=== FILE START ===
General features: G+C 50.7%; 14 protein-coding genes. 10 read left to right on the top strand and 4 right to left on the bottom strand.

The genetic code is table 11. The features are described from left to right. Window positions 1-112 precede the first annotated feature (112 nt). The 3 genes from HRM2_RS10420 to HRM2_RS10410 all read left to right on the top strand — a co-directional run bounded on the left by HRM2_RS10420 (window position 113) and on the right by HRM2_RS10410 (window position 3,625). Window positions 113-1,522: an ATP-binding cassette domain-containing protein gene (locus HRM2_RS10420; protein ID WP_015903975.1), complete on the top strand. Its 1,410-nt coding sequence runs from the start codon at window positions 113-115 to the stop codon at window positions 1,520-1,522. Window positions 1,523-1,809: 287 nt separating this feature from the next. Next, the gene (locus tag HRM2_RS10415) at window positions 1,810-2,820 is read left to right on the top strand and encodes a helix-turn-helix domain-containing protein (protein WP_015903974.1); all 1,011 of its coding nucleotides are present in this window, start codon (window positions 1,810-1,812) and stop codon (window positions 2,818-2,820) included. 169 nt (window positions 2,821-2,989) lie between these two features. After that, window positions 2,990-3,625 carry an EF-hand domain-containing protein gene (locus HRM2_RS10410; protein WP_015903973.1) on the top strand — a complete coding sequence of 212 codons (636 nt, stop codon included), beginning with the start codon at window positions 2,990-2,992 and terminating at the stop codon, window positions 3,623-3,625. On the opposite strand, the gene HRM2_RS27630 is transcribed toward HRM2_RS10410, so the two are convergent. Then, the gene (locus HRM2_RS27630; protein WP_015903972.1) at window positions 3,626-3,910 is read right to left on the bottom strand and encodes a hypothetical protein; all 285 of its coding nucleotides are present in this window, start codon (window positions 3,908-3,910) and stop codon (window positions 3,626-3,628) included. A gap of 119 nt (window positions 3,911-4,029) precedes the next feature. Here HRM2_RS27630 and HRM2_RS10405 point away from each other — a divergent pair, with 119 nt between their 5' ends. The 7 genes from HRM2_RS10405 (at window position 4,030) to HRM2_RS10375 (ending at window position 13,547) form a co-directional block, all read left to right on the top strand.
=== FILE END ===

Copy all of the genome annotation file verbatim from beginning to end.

General features: G+C 50.7%; 14 protein-coding genes. 10 read left to right on the top strand and 4 right to left on the bottom strand.

The genetic code is table 11. The features are described from left to right. Window positions 1-112 precede the first annotated feature (112 nt). The 3 genes from HRM2_RS10420 to HRM2_RS10410 all read left to right on the top strand — a co-directional run bounded on the left by HRM2_RS10420 (window position 113) and on the right by HRM2_RS10410 (window position 3,625). Window positions 113-1,522: an ATP-binding cassette domain-containing protein gene (locus HRM2_RS10420; protein ID WP_015903975.1), complete on the top strand. Its 1,410-nt coding sequence runs from the start codon at window positions 113-115 to the stop codon at window positions 1,520-1,522. Window positions 1,523-1,809: 287 nt separating this feature from the next. Next, the gene (locus tag HRM2_RS10415) at window positions 1,810-2,820 is read left to right on the top strand and encodes a helix-turn-helix domain-containing protein (protein WP_015903974.1); all 1,011 of its coding nucleotides are present in this window, start codon (window positions 1,810-1,812) and stop codon (window positions 2,818-2,820) included. 169 nt (window positions 2,821-2,989) lie between these two features. After that, window positions 2,990-3,625 carry an EF-hand domain-containing protein gene (locus HRM2_RS10410; protein WP_015903973.1) on the top strand — a complete coding sequence of 212 codons (636 nt, stop codon included), beginning with the start codon at window positions 2,990-2,992 and terminating at the stop codon, window positions 3,623-3,625. On the opposite strand, the gene HRM2_RS27630 is transcribed toward HRM2_RS10410, so the two are convergent. Then, the gene (locus HRM2_RS27630; protein WP_015903972.1) at window positions 3,626-3,910 is read right to left on the bottom strand and encodes a hypothetical protein; all 285 of its coding nucleotides are present in this window, start codon (window positions 3,908-3,910) and stop codon (window positions 3,626-3,628) included. A gap of 119 nt (window positions 3,911-4,029) precedes the next feature. Here HRM2_RS27630 and HRM2_RS10405 point away from each other — a divergent pair, with 119 nt between their 5' ends. The 7 genes from HRM2_RS10405 (at window position 4,030) to HRM2_RS10375 (ending at window position 13,547) form a co-directional block, all read left to right on the top strand.